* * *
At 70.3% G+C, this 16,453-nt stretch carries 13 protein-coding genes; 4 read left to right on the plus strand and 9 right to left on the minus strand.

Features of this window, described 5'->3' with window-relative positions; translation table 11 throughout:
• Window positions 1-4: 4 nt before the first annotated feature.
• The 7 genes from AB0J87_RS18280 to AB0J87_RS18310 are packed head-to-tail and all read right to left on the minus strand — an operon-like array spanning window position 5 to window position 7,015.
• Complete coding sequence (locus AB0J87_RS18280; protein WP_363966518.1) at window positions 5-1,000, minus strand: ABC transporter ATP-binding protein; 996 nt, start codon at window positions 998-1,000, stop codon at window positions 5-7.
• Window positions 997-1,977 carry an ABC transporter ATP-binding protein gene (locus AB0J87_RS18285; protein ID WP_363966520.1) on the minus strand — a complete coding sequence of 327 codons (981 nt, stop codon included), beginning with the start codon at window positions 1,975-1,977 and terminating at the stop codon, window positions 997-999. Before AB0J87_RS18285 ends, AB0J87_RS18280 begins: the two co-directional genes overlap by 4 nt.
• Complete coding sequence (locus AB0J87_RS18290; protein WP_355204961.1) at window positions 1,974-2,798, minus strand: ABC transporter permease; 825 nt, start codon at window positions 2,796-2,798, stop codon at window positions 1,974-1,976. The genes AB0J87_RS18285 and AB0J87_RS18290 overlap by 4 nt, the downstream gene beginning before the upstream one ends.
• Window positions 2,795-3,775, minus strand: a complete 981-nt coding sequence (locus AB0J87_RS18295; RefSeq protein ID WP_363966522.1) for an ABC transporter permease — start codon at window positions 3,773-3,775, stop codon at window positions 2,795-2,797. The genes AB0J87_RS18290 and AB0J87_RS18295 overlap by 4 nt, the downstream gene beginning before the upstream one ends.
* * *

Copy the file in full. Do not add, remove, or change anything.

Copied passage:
At 70.3% G+C, this 16,453-nt stretch carries 13 protein-coding genes; 4 read left to right on the plus strand and 9 right to left on the minus strand.

Features of this window, described 5'->3' with window-relative positions; translation table 11 throughout:
• Window positions 1-4: 4 nt before the first annotated feature.
• The 7 genes from AB0J87_RS18280 to AB0J87_RS18310 are packed head-to-tail and all read right to left on the minus strand — an operon-like array spanning window position 5 to window position 7,015.
• Complete coding sequence (locus AB0J87_RS18280; protein WP_363966518.1) at window positions 5-1,000, minus strand: ABC transporter ATP-binding protein; 996 nt, start codon at window positions 998-1,000, stop codon at window positions 5-7.
• Window positions 997-1,977 carry an ABC transporter ATP-binding protein gene (locus AB0J87_RS18285; protein ID WP_363966520.1) on the minus strand — a complete coding sequence of 327 codons (981 nt, stop codon included), beginning with the start codon at window positions 1,975-1,977 and terminating at the stop codon, window positions 997-999. Before AB0J87_RS18285 ends, AB0J87_RS18280 begins: the two co-directional genes overlap by 4 nt.
• Complete coding sequence (locus AB0J87_RS18290; protein WP_355204961.1) at window positions 1,974-2,798, minus strand: ABC transporter permease; 825 nt, start codon at window positions 2,796-2,798, stop codon at window positions 1,974-1,976. The genes AB0J87_RS18285 and AB0J87_RS18290 overlap by 4 nt, the downstream gene beginning before the upstream one ends.
• Window positions 2,795-3,775, minus strand: a complete 981-nt coding sequence (locus AB0J87_RS18295; RefSeq protein ID WP_363966522.1) for an ABC transporter permease — start codon at window positions 3,773-3,775, stop codon at window positions 2,795-2,797. The genes AB0J87_RS18290 and AB0J87_RS18295 overlap by 4 nt, the downstream gene beginning before the upstream one ends.